Sunday, May 22, 2011

how long does a child take to learn a language?

I think there is a common misconception that learning like a child will take 10 years to sound like a ten-year-old.  I live in Japan and I can tell you that there are not many native English speaking foreigners that can speak Japanese as fluently as a six-year-old, let alone a ten-year-old. While either child may not know some words that a learner knows, the child knows many more words than the foreign learner and can speak with impressive fluency.

Yes, all children learn their first language naturally. Before they can start reading, they learn a vast amount of the language without looking up any words, and without asking questions. They certainly never take notes (because they can't write either.)

Is learning naturally, a slow way to learn? Some say that it takes the child 10 years to reach the level of a ten-year-old (which is actually a really impressive level if an adult finally reaches it) and so we as adults can learn much faster and shouldn't try learning naturally.  I say to you, be aware of these types of arguments. For they are all false!

Let me tell you about a person from Korea who was adopted when he was eight-years-old. His adoptive parents didn't speak Korean, nor did his peers. So how did he learn English? The natural way! He had to experience everything and go through all the stages of natural learning. There simply was no other way. I met him when he was eighteen. By that time he had forgotten all of his Korean long long ago. And how was his English? It had been 10 years, so was he only at the level of a ten-year-old? No, he was way ahead. He was at the level of a young adult on his way to enter university.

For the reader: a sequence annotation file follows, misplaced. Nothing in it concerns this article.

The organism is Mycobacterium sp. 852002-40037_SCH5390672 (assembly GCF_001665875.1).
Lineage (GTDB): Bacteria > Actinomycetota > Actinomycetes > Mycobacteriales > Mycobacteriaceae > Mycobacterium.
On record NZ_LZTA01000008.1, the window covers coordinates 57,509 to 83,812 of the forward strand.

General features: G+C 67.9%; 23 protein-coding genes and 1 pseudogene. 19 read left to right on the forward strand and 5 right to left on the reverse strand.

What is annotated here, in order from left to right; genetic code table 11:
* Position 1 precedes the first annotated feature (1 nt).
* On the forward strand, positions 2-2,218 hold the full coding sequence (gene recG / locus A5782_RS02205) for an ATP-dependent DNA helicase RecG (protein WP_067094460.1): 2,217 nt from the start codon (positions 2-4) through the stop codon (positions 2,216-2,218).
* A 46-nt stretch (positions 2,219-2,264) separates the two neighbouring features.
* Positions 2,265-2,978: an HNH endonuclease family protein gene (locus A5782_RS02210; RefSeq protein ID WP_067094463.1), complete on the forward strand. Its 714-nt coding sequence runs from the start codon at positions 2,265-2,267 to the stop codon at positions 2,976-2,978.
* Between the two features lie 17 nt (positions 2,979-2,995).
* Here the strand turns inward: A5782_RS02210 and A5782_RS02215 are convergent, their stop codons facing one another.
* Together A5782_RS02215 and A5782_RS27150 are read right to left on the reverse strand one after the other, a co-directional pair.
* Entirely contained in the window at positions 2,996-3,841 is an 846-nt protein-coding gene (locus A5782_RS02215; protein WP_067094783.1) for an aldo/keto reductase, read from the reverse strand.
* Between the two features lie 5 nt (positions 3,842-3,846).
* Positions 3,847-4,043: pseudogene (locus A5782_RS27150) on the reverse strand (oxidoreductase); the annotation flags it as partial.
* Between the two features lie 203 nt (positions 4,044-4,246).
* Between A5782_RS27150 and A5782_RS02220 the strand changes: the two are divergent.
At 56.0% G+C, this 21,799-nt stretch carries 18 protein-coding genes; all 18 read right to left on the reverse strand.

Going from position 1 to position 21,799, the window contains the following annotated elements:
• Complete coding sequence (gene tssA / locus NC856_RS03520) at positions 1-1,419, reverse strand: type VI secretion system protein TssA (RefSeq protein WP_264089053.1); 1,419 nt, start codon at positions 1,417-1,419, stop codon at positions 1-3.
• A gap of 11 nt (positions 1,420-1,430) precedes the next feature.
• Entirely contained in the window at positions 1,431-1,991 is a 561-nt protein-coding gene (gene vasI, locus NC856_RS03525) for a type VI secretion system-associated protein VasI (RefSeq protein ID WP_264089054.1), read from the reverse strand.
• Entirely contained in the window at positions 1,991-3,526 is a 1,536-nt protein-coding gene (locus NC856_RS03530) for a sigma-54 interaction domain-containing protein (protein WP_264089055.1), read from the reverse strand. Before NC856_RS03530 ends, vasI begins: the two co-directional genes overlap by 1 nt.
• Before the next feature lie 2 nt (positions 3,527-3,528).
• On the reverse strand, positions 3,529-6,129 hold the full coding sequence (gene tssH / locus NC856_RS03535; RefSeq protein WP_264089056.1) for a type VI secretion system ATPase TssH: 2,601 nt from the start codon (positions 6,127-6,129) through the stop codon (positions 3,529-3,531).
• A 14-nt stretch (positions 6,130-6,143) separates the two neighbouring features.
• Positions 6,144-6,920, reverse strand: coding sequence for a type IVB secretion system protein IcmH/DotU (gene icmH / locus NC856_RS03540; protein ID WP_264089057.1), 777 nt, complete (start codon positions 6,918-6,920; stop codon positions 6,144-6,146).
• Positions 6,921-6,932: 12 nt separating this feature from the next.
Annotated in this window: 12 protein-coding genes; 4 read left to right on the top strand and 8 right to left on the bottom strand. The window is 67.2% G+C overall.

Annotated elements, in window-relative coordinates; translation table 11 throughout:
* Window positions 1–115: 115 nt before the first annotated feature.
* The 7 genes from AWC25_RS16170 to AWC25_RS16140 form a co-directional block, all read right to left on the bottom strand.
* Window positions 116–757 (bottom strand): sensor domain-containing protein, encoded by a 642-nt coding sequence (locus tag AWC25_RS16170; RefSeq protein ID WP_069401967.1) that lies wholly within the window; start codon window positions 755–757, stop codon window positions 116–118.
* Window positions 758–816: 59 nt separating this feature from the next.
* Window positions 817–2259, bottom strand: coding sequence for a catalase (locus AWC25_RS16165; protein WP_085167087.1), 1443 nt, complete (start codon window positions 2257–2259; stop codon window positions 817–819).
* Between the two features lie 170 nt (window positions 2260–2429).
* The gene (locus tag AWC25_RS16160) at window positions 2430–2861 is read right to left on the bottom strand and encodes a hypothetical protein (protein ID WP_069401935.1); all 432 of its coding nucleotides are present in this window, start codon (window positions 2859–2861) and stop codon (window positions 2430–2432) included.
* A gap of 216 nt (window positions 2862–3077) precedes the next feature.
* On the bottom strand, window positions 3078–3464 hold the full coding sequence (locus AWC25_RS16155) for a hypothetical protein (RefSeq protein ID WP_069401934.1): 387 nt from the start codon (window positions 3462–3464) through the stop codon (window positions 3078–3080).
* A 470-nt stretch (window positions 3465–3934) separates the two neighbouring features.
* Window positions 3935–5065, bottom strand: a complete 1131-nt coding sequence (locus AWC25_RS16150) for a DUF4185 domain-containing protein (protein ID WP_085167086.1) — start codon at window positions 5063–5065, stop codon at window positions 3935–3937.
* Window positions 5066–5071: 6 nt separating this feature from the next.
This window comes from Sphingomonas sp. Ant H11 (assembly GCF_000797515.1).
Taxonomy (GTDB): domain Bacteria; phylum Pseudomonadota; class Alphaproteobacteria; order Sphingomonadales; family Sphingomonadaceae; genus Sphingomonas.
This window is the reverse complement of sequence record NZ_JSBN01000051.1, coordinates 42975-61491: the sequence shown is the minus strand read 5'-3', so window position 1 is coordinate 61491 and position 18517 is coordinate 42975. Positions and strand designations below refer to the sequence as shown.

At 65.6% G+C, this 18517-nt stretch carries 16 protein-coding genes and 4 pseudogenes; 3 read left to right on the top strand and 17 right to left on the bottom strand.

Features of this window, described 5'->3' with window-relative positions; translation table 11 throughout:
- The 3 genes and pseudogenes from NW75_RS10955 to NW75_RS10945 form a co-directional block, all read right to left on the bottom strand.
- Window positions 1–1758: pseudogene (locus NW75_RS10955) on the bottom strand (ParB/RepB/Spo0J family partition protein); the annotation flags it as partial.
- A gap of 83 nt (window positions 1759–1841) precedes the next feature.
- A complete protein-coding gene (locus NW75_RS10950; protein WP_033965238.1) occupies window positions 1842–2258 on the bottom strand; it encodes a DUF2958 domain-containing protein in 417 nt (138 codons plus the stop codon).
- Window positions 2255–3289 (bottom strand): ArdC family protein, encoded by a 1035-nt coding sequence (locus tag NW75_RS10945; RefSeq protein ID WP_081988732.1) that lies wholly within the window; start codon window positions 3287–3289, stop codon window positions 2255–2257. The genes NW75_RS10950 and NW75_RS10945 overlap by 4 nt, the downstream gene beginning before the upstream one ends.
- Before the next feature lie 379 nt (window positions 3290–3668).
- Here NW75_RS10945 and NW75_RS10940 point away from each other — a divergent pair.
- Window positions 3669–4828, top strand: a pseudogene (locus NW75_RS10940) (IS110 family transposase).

I have no idea when he actually caught up to his peers. But it certainly illustrates to me the falseness of the argument above.

1 comment:

  1. I agree that time is not as important a factor as the level of cognitive development.

    When an adult learns they will learn in a different way so they may actually learn faster because they can use more efficient learning strategies but they more often than not learn slower because they do not spend the same amount of time practicing as a child (listen to how a two-year babbles! That is all speaking practice!)

    So, I agree that saying ten years to sound like a ten-year old is an oversimplification.


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